Archive for March, 2015

I figured out this idea mainly out of frustration, the basic story most of us have experienced is: You go out and buy a bunch of bamboo canes from your garden centre store and by the next season some of them have already molded and started rotting down!
This is not very sustainable and in turn ensures the consumer keeps coming back, the other thing to note (slightly deceptive too) is that these canes are sometimes painted or tinted a green colour, although it doesn’t say this on the packaging, I assumed this paint also served as a preservative / anti fungal coat to prevent rotting hence why I bought this in lots when I started Gardening before discovering Permaculture …. but no, it’s just colour to look enticing, has no real value at all really.

Eco Plant Stakes

Smaller Re-Useable Bamboo Stake supporting a Broad Bean on a very windy Permaculture Garden

Anyway, first off you need a supply of bamboo, bamboo does need thinning out and it can be spotted from a distance so you should be able to see which of your neighbours have a batch and you can go ask them! If they or their gardener don’t thin out you can ask if you can do it for them and payment will be all the felled bamboo!
Another thing is you should definitely reserve a space in your garden for a bamboo mini plantation if you follow permaculture methods or at least, if you are a keen gardener, instructions as follows:

Step 1, Making Re-Useable Plant Stakes

Step #1: Get Bamboo Canes (to your own length requirements), Pliers and Wire Cutters

Eco Plant stakes

Step #2: Measure out your wire length based on the eventual thickness of the plant stem you wish to grow, attach the wire using the pliers as above

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I have termed this plant ‘Semi Beneficial’ mainly as it doesn’t really have many benefits when compared to my previous posts on beneficial Plants such as the Wild Teasel and Poached Egg Plant.

The main reason I am recommending Monk’s Hood is because it does show up on lists of plants that are ”good for bees” and I have luckily been able to observe this over a three year period, bees do swarm the plants and the best part is that the flowers are summer end when most plants have finished their flushes of flowers! It is perennial with bulb like roots and is related to delphinium, the difference being that some varieties grow the flowers closer together when compared with Delphinium which in my opinion is more attractive than the latter. The second reason is it really is an attractive plant with great ornamental potential!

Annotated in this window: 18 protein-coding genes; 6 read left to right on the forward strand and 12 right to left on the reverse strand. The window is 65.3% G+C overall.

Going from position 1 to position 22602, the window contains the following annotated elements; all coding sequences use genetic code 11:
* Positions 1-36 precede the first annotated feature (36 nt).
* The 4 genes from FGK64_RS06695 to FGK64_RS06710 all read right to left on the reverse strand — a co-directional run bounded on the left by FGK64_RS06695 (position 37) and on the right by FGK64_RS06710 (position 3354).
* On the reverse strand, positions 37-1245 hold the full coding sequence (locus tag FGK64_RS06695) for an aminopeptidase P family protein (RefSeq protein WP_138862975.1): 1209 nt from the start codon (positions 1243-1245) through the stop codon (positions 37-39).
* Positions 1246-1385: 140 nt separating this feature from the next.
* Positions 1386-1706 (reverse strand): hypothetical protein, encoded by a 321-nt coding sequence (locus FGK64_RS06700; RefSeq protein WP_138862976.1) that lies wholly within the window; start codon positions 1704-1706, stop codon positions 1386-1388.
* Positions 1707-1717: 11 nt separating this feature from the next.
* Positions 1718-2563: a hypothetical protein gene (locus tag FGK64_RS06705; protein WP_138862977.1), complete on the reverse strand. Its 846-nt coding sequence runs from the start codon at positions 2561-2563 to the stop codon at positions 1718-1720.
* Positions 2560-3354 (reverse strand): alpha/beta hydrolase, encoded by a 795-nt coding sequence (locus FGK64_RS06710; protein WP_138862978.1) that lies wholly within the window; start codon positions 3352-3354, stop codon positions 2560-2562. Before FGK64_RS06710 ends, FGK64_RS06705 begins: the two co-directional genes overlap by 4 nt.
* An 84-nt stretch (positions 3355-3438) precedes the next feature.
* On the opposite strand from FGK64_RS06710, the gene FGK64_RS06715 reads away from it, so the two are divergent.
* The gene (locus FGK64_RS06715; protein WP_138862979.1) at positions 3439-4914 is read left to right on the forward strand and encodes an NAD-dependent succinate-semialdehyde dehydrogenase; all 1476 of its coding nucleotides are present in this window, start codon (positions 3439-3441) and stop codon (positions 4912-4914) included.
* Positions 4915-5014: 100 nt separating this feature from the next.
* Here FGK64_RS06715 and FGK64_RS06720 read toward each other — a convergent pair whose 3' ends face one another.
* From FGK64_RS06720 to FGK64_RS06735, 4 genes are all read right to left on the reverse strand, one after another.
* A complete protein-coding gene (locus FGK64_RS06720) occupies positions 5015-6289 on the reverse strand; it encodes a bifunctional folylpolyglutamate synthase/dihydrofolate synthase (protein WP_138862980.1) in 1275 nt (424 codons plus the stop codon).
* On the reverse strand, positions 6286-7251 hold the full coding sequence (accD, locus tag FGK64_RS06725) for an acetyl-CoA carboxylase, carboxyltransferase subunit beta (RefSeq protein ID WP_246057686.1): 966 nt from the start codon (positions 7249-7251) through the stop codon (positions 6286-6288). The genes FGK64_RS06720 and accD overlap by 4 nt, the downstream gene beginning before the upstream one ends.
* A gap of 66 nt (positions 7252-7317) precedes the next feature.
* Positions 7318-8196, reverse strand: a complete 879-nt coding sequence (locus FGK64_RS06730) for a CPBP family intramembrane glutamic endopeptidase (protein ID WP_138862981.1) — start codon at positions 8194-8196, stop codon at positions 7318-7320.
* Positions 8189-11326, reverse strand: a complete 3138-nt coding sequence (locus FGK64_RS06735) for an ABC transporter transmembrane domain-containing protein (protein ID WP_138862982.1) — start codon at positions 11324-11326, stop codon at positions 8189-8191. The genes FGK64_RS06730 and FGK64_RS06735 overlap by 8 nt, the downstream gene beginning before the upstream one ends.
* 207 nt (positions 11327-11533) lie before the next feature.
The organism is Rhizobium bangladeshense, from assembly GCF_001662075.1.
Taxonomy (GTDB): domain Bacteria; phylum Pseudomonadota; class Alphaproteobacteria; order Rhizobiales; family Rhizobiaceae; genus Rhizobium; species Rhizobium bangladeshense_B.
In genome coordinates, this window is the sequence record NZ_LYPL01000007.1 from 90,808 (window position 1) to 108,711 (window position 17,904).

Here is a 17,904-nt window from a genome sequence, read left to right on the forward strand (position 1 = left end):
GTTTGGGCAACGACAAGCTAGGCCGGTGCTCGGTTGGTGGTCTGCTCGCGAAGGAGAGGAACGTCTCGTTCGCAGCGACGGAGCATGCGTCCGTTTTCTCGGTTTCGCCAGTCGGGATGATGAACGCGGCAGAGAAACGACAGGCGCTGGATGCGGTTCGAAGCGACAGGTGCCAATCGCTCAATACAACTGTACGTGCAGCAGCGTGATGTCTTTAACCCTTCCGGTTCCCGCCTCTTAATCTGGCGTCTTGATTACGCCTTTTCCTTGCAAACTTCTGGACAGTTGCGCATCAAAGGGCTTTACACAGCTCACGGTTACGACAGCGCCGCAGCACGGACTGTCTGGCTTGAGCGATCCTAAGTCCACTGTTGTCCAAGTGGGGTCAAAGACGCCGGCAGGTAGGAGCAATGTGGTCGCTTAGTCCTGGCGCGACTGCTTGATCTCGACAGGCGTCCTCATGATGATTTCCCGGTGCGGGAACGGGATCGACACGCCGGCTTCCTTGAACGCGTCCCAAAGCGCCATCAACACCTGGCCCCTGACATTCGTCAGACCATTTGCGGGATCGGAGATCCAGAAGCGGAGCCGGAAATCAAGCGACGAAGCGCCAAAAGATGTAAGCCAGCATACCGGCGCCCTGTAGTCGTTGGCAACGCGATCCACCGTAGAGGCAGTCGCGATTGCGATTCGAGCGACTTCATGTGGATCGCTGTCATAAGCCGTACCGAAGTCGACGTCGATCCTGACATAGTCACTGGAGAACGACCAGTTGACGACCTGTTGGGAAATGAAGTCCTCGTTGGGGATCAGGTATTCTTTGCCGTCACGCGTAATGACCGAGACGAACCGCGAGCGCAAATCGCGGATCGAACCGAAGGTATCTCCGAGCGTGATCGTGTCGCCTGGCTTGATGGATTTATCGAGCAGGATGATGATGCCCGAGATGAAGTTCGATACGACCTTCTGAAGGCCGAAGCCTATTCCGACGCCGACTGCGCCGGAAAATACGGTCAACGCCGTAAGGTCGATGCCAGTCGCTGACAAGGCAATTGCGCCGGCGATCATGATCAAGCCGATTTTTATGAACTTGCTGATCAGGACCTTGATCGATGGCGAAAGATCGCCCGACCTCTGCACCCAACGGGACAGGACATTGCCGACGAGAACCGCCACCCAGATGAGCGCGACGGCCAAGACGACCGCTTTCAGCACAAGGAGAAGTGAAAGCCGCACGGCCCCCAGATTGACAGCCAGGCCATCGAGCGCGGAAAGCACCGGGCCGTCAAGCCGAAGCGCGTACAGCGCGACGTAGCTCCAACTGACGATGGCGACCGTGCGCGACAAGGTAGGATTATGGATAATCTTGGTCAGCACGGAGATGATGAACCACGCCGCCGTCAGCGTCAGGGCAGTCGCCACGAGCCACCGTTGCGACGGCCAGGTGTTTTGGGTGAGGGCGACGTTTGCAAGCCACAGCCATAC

Warning: The plant is highly toxic so be sure children are well aware!!

One benefit to it being so toxic (for people living in the countryside) is naturally, Deer and Rabbits etc. like to keep well away from them! So it is possible to have attractive flowering plants in your garden if you do suffer damage from Deer etc.

Monks Hood ( Aconitum carmichaelii ) aka Wolf-bane in flower

The plant is also known as Wolf-Bane, history says it was used to poison Wolves in the past

Monks Hood ( Aconitum carmichaelii ) in a mixed bed

The bees do absolutely love them! I am attempting to grow from seed at the moment, once I have a result I will give an update, these plants can cost quite a lot from a Nursery …

I just had to share this!

It’s very much like Permaculture in the way that, if a good system is in place on a piece of land, you could literally leave that system alone for decades, centuries even millennia … it will thrive on it’s own and continue to produce food crop for it’s natural inhabitants or visitors.

Bottle Garden Ecosystem: A little like Permaculture

Bottle Garden Ecosystem: A little like Permaculture

I recently came across this, looks like something worth watching regardless of who you are or what your interests are be it permaculture, general gardening or something quite the opposite!

Enjoy…